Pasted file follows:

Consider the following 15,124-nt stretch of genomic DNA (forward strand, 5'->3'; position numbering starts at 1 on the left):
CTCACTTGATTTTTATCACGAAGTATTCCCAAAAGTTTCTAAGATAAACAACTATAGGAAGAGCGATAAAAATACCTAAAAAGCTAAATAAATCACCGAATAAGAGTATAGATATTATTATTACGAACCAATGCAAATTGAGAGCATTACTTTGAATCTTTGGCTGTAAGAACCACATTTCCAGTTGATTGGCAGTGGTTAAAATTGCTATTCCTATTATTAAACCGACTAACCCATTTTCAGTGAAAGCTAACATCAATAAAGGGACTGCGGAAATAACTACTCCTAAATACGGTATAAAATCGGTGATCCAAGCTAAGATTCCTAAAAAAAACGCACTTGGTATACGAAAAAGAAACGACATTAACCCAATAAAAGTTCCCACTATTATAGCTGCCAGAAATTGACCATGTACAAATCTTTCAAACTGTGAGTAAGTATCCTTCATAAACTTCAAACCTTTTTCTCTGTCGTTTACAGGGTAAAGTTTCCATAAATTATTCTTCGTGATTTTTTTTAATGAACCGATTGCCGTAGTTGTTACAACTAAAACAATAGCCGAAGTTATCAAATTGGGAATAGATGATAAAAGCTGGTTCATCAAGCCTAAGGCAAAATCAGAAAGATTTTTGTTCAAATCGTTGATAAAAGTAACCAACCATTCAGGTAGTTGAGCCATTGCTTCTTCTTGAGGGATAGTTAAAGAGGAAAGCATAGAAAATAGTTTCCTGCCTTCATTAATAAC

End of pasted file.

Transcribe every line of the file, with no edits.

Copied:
Consider the following 15,124-nt stretch of genomic DNA (forward strand, 5'->3'; position numbering starts at 1 on the left):
CTCACTTGATTTTTATCACGAAGTATTCCCAAAAGTTTCTAAGATAAACAACTATAGGAAGAGCGATAAAAATACCTAAAAAGCTAAATAAATCACCGAATAAGAGTATAGATATTATTATTACGAACCAATGCAAATTGAGAGCATTACTTTGAATCTTTGGCTGTAAGAACCACATTTCCAGTTGATTGGCAGTGGTTAAAATTGCTATTCCTATTATTAAACCGACTAACCCATTTTCAGTGAAAGCTAACATCAATAAAGGGACTGCGGAAATAACTACTCCTAAATACGGTATAAAATCGGTGATCCAAGCTAAGATTCCTAAAAAAAACGCACTTGGTATACGAAAAAGAAACGACATTAACCCAATAAAAGTTCCCACTATTATAGCTGCCAGAAATTGACCATGTACAAATCTTTCAAACTGTGAGTAAGTATCCTTCATAAACTTCAAACCTTTTTCTCTGTCGTTTACAGGGTAAAGTTTCCATAAATTATTCTTCGTGATTTTTTTTAATGAACCGATTGCCGTAGTTGTTACAACTAAAACAATAGCCGAAGTTATCAAATTGGGAATAGATGATAAAAGCTGGTTCATCAAGCCTAAGGCAAAATCAGAAAGATTTTTGTTCAAATCGTTGATAAAAGTAACCAACCATTCAGGTAGTTGAGCCATTGCTTCTTCTTGAGGGATAGTTAAAGAGGAAAGCATAGAAAATAGTTTCCTGCCTTCATTAATAAC